Published on March 22, 2012 by Amy
Tisquantum (better known as Squanto) (c. 1580s – November 1622) was a Patuxet. He was the Native American who assisted the Pilgrims after their first winter in the New World and was integral to their survival. The Patuxet tribe was a tributary of the Wampanoag Confederacy.
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Squanto’s exact date of birth is unknown but many historians listed it as January 1, 1580. On his way back to the Patuxet in 1614, Tisquantum was kidnapped by Englishman Thomas Hunt. Hunt was one of John Smith’s lieutenants. Hunt was planning to sell fish, corn, and captured natives in Málaga, Spain. There Hunt attempted to sell Tisquantum and a number of other Native Americans into slavery in Spain for £20 apiece.
Some local friars discovered what Hunt was attempting and took the remaining Native Americans — Tisquantum included — in order to instruct them in the Christian faith. Tisquantum convinced the friars to let him try to return home. He managed to get to London, where he lived with and worked for a few years with John Slany, a shipbuilder who apparently taught Tisquantum more English. Slany took Tisquantum with him when he sailed to Cuper’s Cove, Newfoundland. To get to New England, Tisquantum tried to take part in an expedition to that part of the North American east coast. When that plan fell through, he returned to England in 1618. At last in 1619 Tisquantum returned to his homeland, having joined an exploratory expedition along the New England coast, led by Captain Thomas Dermer. He soon discovered that the Patuxet, as well as a majority of coastal New England tribes (mostly Wampanoag and Massachusett), had been decimated the year before by an epidemic plague, possibly smallpox; it has recently been postulated as having been leptospirosis. Native Americans had no natural immunity to European infectious diseases.
Tisquantum finally settled with Pilgrims at the site of his former village, which the English named Plymouth. He helped them recover from an extremely hard first winter by teaching them the native method of Maize cultivation. This method utilized local fish (menhaden) to fertilize crops. He likewise taught the colonists how to catch the menhaden necessary to fertilize maize in the native fashion along with the methods by which they could catch eels and other local wildlife for food.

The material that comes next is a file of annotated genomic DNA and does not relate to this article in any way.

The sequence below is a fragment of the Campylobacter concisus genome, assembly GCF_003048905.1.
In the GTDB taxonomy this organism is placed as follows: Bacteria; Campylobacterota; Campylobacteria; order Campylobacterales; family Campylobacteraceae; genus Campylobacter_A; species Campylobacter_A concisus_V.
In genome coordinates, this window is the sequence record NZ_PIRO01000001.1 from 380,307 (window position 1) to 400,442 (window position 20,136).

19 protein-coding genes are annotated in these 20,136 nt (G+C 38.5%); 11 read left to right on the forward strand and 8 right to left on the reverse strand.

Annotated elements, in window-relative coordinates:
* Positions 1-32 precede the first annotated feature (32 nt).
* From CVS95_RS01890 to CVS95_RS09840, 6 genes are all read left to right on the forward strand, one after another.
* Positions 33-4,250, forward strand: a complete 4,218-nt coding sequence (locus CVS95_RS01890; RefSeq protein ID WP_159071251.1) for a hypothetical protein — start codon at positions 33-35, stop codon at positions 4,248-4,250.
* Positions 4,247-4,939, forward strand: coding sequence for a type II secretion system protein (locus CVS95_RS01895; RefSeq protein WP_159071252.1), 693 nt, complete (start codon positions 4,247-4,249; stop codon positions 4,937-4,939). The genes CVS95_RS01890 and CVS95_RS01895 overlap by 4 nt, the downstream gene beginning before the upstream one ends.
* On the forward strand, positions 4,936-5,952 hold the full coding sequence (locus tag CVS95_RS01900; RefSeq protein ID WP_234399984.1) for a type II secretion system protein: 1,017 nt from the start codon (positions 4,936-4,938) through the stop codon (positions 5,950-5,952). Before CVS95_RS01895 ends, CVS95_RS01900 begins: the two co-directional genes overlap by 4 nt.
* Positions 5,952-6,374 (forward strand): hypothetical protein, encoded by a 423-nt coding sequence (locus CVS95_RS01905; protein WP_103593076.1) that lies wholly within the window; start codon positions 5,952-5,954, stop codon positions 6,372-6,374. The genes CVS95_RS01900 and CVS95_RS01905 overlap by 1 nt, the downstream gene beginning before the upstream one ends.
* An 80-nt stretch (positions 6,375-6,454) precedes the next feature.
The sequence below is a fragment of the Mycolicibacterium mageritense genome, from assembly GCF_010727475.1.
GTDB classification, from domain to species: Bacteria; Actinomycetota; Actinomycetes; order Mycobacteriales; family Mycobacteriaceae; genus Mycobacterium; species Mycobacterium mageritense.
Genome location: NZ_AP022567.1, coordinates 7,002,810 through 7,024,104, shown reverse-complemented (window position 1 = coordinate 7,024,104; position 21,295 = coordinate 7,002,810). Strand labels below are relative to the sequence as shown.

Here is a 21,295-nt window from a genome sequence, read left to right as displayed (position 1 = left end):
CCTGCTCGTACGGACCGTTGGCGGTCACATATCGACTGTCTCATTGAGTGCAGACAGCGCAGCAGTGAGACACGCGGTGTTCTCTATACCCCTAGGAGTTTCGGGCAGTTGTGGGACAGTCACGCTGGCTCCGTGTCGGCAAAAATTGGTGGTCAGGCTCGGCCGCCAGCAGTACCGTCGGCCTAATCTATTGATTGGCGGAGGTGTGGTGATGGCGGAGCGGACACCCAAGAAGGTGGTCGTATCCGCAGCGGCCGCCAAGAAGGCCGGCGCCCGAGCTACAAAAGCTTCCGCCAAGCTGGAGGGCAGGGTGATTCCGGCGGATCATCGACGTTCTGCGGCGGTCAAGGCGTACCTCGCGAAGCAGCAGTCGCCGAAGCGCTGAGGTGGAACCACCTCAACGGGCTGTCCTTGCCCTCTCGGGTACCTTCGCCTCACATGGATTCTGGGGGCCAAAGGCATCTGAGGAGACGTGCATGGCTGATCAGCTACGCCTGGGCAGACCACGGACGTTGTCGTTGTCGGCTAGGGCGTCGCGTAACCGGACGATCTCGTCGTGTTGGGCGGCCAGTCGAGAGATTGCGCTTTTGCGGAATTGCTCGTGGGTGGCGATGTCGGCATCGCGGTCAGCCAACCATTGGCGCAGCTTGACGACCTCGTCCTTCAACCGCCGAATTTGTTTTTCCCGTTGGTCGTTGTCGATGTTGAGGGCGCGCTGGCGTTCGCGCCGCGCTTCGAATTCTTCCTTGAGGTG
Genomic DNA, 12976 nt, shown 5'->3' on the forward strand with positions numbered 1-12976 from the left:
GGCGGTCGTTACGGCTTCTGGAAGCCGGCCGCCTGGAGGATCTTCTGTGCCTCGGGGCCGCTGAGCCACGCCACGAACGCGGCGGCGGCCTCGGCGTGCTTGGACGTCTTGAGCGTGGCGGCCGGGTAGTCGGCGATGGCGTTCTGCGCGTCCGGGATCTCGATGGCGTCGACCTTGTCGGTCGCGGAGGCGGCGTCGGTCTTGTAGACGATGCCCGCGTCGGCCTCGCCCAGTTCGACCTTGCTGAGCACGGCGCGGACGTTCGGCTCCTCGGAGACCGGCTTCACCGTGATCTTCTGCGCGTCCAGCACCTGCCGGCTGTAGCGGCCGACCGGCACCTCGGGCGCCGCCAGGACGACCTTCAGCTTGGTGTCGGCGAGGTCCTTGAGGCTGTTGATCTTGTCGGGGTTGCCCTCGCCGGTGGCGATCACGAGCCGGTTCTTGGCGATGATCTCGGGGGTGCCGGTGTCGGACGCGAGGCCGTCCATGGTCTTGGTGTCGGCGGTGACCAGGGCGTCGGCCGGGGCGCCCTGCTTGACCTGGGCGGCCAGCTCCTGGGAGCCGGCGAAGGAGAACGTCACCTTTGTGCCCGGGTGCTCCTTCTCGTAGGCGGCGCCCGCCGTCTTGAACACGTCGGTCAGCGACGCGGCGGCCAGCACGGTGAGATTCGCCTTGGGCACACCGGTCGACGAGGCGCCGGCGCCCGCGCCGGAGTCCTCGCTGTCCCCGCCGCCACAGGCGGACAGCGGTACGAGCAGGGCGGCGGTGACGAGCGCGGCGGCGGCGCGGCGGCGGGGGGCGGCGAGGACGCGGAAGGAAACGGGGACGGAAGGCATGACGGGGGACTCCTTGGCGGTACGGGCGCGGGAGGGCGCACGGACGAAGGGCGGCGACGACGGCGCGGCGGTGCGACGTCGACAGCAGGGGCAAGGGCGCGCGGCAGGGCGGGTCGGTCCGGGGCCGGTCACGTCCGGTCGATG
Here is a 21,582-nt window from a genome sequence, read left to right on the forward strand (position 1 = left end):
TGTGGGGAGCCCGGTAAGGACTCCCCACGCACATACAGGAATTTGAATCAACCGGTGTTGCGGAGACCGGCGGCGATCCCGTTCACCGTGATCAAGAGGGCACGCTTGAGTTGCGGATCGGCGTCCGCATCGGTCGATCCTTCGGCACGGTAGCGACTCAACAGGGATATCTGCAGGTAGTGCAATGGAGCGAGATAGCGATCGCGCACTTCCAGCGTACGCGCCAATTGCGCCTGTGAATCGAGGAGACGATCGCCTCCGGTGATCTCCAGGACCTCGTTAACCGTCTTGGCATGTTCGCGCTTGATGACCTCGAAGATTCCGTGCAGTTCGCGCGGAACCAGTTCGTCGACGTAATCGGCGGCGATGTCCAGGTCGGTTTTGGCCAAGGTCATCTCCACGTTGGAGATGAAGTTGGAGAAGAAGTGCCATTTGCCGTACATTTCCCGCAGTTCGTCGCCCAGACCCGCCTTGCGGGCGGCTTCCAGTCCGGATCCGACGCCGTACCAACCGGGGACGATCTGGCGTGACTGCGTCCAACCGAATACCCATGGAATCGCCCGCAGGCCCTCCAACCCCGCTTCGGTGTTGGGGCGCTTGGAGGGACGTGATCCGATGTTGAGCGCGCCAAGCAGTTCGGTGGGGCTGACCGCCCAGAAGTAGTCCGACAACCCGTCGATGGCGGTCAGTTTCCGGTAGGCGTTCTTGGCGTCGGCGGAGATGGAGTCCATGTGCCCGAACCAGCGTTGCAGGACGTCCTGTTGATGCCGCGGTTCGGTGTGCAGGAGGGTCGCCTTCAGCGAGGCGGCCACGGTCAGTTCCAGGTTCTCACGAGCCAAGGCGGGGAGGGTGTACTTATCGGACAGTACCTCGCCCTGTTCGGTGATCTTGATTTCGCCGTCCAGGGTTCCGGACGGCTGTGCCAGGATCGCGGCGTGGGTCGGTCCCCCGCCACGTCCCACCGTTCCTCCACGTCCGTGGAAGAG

In 1621 Tisquantum was the guide and translator for settlers Stephen Hopkins and Edward Winslow as they traveled upland on a diplomatic mission to the Wampanoag sachem, known today as Massasoit. In a subsequent mission for Governor William Bradford that summer, Tisquantum was captured by Wampanoag while gathering intelligence on the renegade sagamore, Corbitant, at the village of Nemasket (site of present-day Middleborough, Massachusetts.) Myles Standish led a ten-man team of settlers from Plymouth to rescue Tisquantum if he were alive or, if he had been killed, to avenge him. Tisquantum was found alive and well. He was welcomed back by the Pilgrims at Plymouth, where he continued in his vital role as assistant to the colony.
Although he worked at alliances, Tisquantum ended up distrusted by both the English and the Wampanoag. Massasoit, the sachem who first appointed Tisquantum as liaison to the Pilgrims, nevertheless did not trust him in the tribe’s dealings with the settlers. He assigned Hobamok (whose name may have been a pseudonym, as it meant “mischievous”), to watch over Tisquantum and act as a second representative.
On his way back from a meeting to repair damaged relations between the Wampanoag and Pilgrims, Tisquantum became sick with a fever. Some historians have speculated that he was poisoned by the Wampanoag because they believed he had been disloyal to the sachem. Tisquantum died a few days later in 1622 in Chatham, Massachusetts. He was buried in an unmarked grave, possibly in Plymouth’s cemetery Burial Hill. Peace between the two groups lasted for another fifty years.
Governor William Bradford, in Bradford’s History of the English Settlement, wrote regarding Tisquantum’s death:
Here Squanto fell ill of Indian fever, bleeding much at the nose, which the Indians take as a symptom of death, and within a few days he died. He begged the Governor to pray for him, that he might go to the Englishman’s God in heaven, and bequeathed several of his things to his English friends, as remembrances. His death was a great loss.